Commandant of the Coast Guard Sees MPA as Seminal

Admiral Karl Schultz
Admiral Karl Schultz, MPA ’92

Happy National Military Appreciation Month! We are so thankful for the service and sacrifice of members of the Army, Navy, Air Force, Coast Guard, Marines, Space Force and National Guard as well as the contribution of their spouses. In celebration we decided to highlight Department of Public Policy (DPP) alum and the 2021 Distinguished Alumni Award recipient, Admiral Karl Schultz. 

Last month, Admiral Schultz served as the keynote speaker at the DPP’s 2021 Awards Night and Pi Pi Alpha Induction. He credits the DPP for providing a broadening experience, and allowing him to expand his role in the broader organizational picture within the Coast Guard.

After completing his MPA in 1992, he immediately began to seek ways to give back and initially began in policy work. Later he pursued regulatory roles and opportunities in national security and international policy. The Admiral joked during his keynote address, “…I arguably have trouble holding a job…” as he has served 18 tours of duty over his 38 years of service. His acts of service have not gone unnoticed, and in 2018 he became the 26th Commandant of the United States Coast Guard. In this capacity he oversees all global Coast Guard Operations. 

On the policy front, he served with the State Department and focused on international narcotics and global maritime agreements. He credits the “insights and savvy” from UConn for allowing him to think through solutions in Washington. This included the establishment of a Coast Guard officer at intersections in Havana, Cuba. 

In a regulatory capacity, he worked in our nation’s Capitol with Congress, the House and Committee Staff. He helped to examine the intersection of policy, human resources and procurement to improve understanding about the Coast Guard. The Admiral explains that this, “…all leads back to what I learned about bureaucracy and my MPA coursework… I can tie the skill sets that I have had the privilege to employ with the Coast Guard career back to my UConn experience.” 

While in Washington he played a key role in moving the Coast Guard from the Department of Transportation to the Department of Homeland Security, and helped establish this military branch as a main member of the national intelligence community. As a Service Chief, the Admiral works with the Chairman of the Joint Chiefs of Staff and the Secretary of Defense.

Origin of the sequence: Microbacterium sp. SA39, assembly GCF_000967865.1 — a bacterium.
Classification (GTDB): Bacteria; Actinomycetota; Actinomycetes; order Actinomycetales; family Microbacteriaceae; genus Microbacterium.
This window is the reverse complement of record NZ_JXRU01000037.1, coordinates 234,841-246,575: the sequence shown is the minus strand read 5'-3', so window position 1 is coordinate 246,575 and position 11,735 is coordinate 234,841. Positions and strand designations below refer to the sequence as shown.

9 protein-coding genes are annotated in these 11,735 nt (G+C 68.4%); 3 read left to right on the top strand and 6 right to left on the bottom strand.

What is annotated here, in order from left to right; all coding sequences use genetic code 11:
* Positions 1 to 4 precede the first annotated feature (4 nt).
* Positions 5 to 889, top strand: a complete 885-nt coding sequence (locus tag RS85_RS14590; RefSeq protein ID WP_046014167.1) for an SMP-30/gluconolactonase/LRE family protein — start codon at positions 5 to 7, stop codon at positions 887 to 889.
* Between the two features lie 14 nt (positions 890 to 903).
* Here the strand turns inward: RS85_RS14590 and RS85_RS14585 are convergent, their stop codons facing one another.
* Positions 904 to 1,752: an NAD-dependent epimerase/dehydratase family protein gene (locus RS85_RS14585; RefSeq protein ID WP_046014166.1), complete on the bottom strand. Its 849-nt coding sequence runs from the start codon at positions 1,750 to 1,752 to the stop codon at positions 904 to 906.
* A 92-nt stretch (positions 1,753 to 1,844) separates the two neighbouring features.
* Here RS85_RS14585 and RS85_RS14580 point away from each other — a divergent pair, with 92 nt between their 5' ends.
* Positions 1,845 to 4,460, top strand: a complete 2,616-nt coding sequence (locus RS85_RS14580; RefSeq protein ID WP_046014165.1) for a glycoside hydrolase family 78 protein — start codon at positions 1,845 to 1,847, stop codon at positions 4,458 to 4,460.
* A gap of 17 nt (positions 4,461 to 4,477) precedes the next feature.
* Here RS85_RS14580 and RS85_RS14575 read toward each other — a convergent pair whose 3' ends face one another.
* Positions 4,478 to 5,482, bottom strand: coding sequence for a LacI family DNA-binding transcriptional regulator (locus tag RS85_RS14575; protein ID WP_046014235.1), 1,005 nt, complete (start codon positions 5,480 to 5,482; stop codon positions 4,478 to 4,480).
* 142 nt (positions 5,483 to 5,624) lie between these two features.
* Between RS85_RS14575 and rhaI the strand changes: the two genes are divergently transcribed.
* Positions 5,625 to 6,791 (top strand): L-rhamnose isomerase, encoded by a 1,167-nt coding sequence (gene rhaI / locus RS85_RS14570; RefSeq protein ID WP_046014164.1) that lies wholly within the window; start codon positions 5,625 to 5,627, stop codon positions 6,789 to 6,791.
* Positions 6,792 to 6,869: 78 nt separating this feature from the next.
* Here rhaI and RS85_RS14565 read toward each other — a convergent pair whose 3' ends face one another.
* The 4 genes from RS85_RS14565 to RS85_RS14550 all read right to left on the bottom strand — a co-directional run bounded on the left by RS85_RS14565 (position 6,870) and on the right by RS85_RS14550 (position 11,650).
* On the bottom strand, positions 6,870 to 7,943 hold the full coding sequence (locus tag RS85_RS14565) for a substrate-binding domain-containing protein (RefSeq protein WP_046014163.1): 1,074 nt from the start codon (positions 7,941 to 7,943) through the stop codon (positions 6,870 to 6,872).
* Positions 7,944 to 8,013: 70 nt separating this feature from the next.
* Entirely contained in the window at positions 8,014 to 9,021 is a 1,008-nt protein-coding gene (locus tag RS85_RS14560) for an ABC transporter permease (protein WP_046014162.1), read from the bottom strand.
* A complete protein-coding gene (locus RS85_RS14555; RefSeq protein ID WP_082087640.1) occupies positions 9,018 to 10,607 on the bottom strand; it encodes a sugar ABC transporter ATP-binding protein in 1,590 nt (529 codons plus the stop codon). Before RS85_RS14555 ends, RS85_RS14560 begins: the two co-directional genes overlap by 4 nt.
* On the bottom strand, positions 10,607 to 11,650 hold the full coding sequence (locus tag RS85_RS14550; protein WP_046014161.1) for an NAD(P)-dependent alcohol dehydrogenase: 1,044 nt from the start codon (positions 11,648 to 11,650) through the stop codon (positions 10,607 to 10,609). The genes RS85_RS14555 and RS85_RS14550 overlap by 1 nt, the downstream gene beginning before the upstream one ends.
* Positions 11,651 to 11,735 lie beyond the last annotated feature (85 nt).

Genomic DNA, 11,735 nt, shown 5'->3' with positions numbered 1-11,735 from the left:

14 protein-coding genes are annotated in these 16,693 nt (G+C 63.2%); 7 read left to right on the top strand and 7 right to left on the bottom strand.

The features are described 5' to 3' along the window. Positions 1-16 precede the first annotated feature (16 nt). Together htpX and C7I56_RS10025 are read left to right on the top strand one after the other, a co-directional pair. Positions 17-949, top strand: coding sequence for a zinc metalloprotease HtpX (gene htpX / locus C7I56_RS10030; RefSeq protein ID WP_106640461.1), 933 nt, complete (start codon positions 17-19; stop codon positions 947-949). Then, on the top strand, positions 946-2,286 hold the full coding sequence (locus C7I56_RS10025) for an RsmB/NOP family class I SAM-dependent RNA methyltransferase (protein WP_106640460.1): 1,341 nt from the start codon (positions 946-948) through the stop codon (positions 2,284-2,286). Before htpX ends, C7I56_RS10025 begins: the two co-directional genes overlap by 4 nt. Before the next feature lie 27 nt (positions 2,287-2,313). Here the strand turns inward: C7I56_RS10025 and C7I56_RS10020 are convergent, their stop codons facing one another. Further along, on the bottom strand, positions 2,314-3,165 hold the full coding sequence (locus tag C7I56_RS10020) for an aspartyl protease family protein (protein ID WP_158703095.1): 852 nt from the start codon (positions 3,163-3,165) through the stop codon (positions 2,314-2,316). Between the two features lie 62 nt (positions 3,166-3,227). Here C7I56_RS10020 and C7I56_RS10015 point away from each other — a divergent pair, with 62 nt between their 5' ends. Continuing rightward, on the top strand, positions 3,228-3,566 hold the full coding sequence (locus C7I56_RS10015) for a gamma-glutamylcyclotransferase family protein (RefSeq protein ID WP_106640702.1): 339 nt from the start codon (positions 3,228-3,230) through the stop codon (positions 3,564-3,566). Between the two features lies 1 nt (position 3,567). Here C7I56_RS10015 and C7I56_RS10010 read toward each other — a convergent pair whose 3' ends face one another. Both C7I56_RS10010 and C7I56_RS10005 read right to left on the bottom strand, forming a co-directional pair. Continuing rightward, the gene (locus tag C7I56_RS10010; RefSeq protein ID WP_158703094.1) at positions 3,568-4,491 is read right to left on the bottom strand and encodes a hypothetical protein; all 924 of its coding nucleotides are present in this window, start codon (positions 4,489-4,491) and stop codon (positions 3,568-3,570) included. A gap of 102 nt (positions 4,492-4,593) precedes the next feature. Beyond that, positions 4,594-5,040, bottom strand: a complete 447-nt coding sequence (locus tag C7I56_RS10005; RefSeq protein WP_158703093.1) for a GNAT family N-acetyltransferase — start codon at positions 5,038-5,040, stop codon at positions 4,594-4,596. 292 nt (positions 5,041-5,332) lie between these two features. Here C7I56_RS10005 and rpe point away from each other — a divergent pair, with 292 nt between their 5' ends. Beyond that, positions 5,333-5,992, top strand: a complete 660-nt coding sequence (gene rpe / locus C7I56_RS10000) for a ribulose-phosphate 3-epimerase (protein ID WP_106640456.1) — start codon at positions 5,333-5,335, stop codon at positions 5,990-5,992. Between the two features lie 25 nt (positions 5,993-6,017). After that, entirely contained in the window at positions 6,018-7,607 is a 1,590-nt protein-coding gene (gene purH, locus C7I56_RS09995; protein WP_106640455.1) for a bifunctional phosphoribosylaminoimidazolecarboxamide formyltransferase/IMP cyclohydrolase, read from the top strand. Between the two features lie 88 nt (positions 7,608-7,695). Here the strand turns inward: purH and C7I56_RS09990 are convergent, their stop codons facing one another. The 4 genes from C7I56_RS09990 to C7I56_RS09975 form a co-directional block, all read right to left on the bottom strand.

When thinking about public service he addressed the tremendous opportunity, challenge and unmatched reward. He says, “It’s the ability to come to work every day and make a difference, and that UConn and my participation in the UConn MPA program was absolutely seminal to the opportunities I’ve been afforded.” The Admiral compared the experience to a snowball that provided an opportunity to recharge and think about next steps, while also opening doors.

As his tenure comes to a close in the next 15 months, the Admiral looks forward to telling the story of the Coast Guard through a national museum based here in Connecticut. He also looks forward to collaborating with public servants across Connecticut to showcase the State and the role of the Coast Guard. At the conclusion of his remarks last month he noted, “…there are places you can go and make more money, but I am not sure if there are places you can go with more reward.”

We thank the Admiral and all those who have served and their spouses for their service and sacrifice. The DPP is proud to have so many service members in our Network. Learn more about the Admiral’s illustrious career in our Special Edition News Story about the 2021 Awards Night.

Posted by Kish, Lian in Alumni